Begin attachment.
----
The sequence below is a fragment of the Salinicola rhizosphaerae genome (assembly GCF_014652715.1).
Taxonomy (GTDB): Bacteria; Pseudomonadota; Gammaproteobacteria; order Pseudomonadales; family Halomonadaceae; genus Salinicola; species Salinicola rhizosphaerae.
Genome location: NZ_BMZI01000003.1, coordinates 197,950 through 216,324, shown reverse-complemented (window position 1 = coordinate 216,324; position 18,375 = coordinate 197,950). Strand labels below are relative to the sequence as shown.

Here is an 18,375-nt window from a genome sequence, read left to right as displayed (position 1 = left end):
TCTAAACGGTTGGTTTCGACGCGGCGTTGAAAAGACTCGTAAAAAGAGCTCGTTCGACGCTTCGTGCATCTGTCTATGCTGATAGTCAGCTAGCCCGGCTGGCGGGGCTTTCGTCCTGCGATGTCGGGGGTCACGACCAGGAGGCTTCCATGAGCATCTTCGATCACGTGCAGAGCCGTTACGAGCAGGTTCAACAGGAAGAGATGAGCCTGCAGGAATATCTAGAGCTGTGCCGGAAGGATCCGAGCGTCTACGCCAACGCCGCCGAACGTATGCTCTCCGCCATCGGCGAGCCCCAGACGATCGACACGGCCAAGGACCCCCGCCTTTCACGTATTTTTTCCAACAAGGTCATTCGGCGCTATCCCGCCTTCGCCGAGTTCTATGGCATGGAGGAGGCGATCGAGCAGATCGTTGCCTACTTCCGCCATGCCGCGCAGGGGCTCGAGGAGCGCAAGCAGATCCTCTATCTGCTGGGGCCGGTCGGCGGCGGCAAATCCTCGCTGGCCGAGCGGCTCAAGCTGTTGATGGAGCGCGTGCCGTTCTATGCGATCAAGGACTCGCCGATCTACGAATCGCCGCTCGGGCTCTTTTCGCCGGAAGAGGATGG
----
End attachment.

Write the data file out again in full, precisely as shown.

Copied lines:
The sequence below is a fragment of the Salinicola rhizosphaerae genome (assembly GCF_014652715.1).
Taxonomy (GTDB): Bacteria; Pseudomonadota; Gammaproteobacteria; order Pseudomonadales; family Halomonadaceae; genus Salinicola; species Salinicola rhizosphaerae.
Genome location: NZ_BMZI01000003.1, coordinates 197,950 through 216,324, shown reverse-complemented (window position 1 = coordinate 216,324; position 18,375 = coordinate 197,950). Strand labels below are relative to the sequence as shown.

Here is an 18,375-nt window from a genome sequence, read left to right as displayed (position 1 = left end):
TCTAAACGGTTGGTTTCGACGCGGCGTTGAAAAGACTCGTAAAAAGAGCTCGTTCGACGCTTCGTGCATCTGTCTATGCTGATAGTCAGCTAGCCCGGCTGGCGGGGCTTTCGTCCTGCGATGTCGGGGGTCACGACCAGGAGGCTTCCATGAGCATCTTCGATCACGTGCAGAGCCGTTACGAGCAGGTTCAACAGGAAGAGATGAGCCTGCAGGAATATCTAGAGCTGTGCCGGAAGGATCCGAGCGTCTACGCCAACGCCGCCGAACGTATGCTCTCCGCCATCGGCGAGCCCCAGACGATCGACACGGCCAAGGACCCCCGCCTTTCACGTATTTTTTCCAACAAGGTCATTCGGCGCTATCCCGCCTTCGCCGAGTTCTATGGCATGGAGGAGGCGATCGAGCAGATCGTTGCCTACTTCCGCCATGCCGCGCAGGGGCTCGAGGAGCGCAAGCAGATCCTCTATCTGCTGGGGCCGGTCGGCGGCGGCAAATCCTCGCTGGCCGAGCGGCTCAAGCTGTTGATGGAGCGCGTGCCGTTCTATGCGATCAAGGACTCGCCGATCTACGAATCGCCGCTCGGGCTCTTTTCGCCGGAAGAGGATGG